The average top-weekly total album sales for all ﬁve genres had a relatively narrow range compared to the ﬁrst-week average sales. Pop topped the highest sales week average with over 295,000 units. Rap came in a close second with a top sales week average of 233,000. Rock’s average top-week sales total was 192,000, R&B was 167,000, and country came in last at 154,000 units.
Gold-certiﬁed pop, rock, R&B, and country records’ top-selling week averaged less than 100,000 units sold. Gold-certiﬁed rap records averaged just over 100,000 units at the highest one-week sales. The average number of records sold during the top-selling week was over 385,000 units for all genres at the highest certiﬁcation levels (6x, 7x, 9x, 10x, and 14x Platinum). Rock artists had the highest Multi-Platinum peak-week sales average at over 500,000 records sold. Pop sold 479,000 and country sold 400,000 records during their respective top-selling week. Rap and R&B rounded out the numbers at 322,000 and 240,000 units sold during their top-selling week.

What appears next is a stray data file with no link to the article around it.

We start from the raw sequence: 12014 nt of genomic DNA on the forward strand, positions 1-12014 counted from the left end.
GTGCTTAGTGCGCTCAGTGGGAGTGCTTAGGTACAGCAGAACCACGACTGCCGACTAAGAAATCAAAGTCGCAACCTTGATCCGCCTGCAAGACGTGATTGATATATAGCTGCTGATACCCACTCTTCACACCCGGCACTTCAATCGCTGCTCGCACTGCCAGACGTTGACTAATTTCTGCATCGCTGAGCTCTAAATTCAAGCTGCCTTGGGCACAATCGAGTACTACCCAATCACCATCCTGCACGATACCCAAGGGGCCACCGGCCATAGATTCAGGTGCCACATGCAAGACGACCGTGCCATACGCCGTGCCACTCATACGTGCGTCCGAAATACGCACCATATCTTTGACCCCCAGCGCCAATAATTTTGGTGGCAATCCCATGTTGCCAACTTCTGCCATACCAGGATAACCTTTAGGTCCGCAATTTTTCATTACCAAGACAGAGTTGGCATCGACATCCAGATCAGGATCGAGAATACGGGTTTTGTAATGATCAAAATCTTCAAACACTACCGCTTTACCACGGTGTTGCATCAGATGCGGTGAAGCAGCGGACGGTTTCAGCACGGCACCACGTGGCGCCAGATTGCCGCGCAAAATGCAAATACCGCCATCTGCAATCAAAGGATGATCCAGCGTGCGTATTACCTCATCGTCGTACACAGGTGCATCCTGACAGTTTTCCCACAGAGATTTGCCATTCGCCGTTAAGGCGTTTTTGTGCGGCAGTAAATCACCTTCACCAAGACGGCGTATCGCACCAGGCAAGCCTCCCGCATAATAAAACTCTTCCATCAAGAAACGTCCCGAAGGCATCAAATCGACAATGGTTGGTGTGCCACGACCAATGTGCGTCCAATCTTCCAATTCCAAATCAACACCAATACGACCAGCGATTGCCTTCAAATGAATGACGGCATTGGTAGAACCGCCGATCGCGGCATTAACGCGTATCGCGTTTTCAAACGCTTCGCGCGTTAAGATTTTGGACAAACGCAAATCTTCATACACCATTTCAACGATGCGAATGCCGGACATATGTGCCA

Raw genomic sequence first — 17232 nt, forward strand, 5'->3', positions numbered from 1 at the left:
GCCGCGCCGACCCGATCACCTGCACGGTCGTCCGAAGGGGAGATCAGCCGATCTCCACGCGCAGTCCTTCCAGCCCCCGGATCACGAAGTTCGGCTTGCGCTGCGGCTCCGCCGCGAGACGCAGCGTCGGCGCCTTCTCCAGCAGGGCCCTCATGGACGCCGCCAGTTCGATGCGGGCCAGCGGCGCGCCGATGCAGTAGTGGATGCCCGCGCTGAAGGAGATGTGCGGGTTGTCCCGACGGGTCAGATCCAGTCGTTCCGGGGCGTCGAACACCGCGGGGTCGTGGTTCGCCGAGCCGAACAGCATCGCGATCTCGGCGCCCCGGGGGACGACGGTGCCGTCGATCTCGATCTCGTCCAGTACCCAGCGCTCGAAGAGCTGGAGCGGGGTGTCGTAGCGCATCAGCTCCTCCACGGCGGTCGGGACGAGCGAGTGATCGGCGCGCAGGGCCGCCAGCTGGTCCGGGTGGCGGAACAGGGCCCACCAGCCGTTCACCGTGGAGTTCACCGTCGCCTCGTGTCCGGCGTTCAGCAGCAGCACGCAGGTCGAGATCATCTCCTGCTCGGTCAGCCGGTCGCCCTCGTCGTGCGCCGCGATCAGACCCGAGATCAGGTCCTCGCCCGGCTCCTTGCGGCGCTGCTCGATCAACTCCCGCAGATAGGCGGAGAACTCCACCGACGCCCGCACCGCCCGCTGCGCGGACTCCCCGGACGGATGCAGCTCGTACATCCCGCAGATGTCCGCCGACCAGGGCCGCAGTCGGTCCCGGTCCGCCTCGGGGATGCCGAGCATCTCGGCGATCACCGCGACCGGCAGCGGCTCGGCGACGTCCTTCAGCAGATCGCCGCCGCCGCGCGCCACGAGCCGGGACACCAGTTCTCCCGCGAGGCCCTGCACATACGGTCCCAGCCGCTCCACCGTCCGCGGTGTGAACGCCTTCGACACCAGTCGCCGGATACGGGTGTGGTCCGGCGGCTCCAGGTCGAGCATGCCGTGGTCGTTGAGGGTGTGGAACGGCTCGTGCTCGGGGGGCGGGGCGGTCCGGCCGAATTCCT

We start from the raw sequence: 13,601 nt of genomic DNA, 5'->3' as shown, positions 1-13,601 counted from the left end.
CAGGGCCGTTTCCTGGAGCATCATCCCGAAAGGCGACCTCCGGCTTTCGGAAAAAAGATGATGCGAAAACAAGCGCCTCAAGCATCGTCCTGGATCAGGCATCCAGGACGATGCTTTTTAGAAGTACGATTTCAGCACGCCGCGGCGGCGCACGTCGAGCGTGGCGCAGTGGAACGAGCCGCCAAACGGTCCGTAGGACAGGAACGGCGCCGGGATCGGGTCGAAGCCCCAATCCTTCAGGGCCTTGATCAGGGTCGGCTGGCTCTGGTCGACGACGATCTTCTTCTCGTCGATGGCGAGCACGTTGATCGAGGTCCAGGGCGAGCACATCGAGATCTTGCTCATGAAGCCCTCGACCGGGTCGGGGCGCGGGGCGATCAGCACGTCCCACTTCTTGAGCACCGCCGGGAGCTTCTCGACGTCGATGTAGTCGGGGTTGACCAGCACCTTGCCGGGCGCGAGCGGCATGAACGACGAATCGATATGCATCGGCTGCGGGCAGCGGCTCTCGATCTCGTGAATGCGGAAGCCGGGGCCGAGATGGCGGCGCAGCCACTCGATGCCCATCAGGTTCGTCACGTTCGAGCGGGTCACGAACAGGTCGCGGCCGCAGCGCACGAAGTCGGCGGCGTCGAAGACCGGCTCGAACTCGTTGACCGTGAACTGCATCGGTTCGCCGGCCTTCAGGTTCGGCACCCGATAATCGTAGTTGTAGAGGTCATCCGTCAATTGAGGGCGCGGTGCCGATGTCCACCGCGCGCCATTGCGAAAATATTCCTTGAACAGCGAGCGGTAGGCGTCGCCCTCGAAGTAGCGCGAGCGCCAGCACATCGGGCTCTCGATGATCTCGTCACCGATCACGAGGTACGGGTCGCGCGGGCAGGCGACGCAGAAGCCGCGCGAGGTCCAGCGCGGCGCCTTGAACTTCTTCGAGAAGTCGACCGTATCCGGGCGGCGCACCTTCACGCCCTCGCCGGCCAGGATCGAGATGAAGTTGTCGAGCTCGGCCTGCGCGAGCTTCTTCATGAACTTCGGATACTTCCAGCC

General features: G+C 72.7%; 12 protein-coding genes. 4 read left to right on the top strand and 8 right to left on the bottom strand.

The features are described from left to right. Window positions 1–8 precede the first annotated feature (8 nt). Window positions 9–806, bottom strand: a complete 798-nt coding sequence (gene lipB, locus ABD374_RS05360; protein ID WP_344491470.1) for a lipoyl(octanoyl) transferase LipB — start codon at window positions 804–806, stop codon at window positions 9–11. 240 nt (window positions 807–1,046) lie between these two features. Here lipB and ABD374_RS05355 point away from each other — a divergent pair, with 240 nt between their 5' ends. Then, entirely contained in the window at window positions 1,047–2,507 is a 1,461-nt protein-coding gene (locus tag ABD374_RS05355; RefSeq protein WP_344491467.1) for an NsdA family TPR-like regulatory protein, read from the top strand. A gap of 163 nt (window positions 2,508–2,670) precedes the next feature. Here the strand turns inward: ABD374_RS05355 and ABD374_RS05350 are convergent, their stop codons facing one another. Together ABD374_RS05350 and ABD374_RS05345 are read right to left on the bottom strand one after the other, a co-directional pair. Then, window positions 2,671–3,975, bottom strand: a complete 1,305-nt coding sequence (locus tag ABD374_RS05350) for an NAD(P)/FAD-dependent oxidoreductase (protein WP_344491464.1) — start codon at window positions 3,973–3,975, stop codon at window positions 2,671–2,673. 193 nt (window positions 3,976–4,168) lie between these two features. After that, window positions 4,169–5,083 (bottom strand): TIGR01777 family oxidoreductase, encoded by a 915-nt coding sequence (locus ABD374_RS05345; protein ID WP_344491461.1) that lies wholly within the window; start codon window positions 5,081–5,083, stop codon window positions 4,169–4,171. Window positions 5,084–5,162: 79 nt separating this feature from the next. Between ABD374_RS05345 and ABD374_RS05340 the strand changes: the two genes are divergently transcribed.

Billboard 200 Chart Peak Position
All certiﬁed records broke at least the top 75 of the Billboard 200 Chart. Rap held the highest cumulative Billboard 200 Chart peak position with an average position of #5. R&B followed with an average peak at #9. Pop records peaked at an average of #10, rock at #17, and country at #28. All records achieving 3x Platinum certiﬁcation peaked in the top ﬁve of the Billboard 200. The average peak position for all records achieving above 3x Platinum was #3 on the Billboard 200.
Number of Weeks on the Billboard 200 Charts